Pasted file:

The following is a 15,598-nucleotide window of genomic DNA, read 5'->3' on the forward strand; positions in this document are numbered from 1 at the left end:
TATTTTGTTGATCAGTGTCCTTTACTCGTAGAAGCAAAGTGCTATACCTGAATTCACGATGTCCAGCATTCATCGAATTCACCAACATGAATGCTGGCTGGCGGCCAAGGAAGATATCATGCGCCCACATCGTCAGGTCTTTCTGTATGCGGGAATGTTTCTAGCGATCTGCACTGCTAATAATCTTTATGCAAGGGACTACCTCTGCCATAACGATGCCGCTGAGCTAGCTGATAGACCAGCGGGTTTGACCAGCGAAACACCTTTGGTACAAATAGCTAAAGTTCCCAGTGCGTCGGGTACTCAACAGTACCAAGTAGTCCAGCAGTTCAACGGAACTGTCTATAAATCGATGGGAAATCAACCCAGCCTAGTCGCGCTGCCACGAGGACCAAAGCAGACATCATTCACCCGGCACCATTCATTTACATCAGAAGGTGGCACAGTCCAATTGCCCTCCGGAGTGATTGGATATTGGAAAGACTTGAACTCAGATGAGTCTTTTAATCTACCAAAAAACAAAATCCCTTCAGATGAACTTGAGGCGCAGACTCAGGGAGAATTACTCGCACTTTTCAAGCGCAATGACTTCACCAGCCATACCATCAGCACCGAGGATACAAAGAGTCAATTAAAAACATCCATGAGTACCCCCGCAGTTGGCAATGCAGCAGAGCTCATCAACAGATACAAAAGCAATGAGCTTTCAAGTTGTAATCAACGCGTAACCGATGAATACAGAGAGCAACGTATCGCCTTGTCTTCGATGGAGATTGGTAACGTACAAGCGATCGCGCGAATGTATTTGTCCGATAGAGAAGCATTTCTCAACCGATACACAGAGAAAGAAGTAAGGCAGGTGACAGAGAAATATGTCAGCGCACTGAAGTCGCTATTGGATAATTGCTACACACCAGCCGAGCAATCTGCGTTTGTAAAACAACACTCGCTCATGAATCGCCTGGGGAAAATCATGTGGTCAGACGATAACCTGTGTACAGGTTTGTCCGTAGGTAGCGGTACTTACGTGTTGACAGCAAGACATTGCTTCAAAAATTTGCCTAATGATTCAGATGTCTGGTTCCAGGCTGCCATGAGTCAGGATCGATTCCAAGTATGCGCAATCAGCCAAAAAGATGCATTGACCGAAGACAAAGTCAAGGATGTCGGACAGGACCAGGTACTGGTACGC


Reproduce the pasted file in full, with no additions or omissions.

The following is a 15,598-nucleotide window of genomic DNA, read 5'->3' on the forward strand; positions in this document are numbered from 1 at the left end:
TATTTTGTTGATCAGTGTCCTTTACTCGTAGAAGCAAAGTGCTATACCTGAATTCACGATGTCCAGCATTCATCGAATTCACCAACATGAATGCTGGCTGGCGGCCAAGGAAGATATCATGCGCCCACATCGTCAGGTCTTTCTGTATGCGGGAATGTTTCTAGCGATCTGCACTGCTAATAATCTTTATGCAAGGGACTACCTCTGCCATAACGATGCCGCTGAGCTAGCTGATAGACCAGCGGGTTTGACCAGCGAAACACCTTTGGTACAAATAGCTAAAGTTCCCAGTGCGTCGGGTACTCAACAGTACCAAGTAGTCCAGCAGTTCAACGGAACTGTCTATAAATCGATGGGAAATCAACCCAGCCTAGTCGCGCTGCCACGAGGACCAAAGCAGACATCATTCACCCGGCACCATTCATTTACATCAGAAGGTGGCACAGTCCAATTGCCCTCCGGAGTGATTGGATATTGGAAAGACTTGAACTCAGATGAGTCTTTTAATCTACCAAAAAACAAAATCCCTTCAGATGAACTTGAGGCGCAGACTCAGGGAGAATTACTCGCACTTTTCAAGCGCAATGACTTCACCAGCCATACCATCAGCACCGAGGATACAAAGAGTCAATTAAAAACATCCATGAGTACCCCCGCAGTTGGCAATGCAGCAGAGCTCATCAACAGATACAAAAGCAATGAGCTTTCAAGTTGTAATCAACGCGTAACCGATGAATACAGAGAGCAACGTATCGCCTTGTCTTCGATGGAGATTGGTAACGTACAAGCGATCGCGCGAATGTATTTGTCCGATAGAGAAGCATTTCTCAACCGATACACAGAGAAAGAAGTAAGGCAGGTGACAGAGAAATATGTCAGCGCACTGAAGTCGCTATTGGATAATTGCTACACACCAGCCGAGCAATCTGCGTTTGTAAAACAACACTCGCTCATGAATCGCCTGGGGAAAATCATGTGGTCAGACGATAACCTGTGTACAGGTTTGTCCGTAGGTAGCGGTACTTACGTGTTGACAGCAAGACATTGCTTCAAAAATTTGCCTAATGATTCAGATGTCTGGTTCCAGGCTGCCATGAGTCAGGATCGATTCCAAGTATGCGCAATCAGCCAAAAAGATGCATTGACCGAAGACAAAGTCAAGGATGTCGGACAGGACCAGGTACTGGTACGC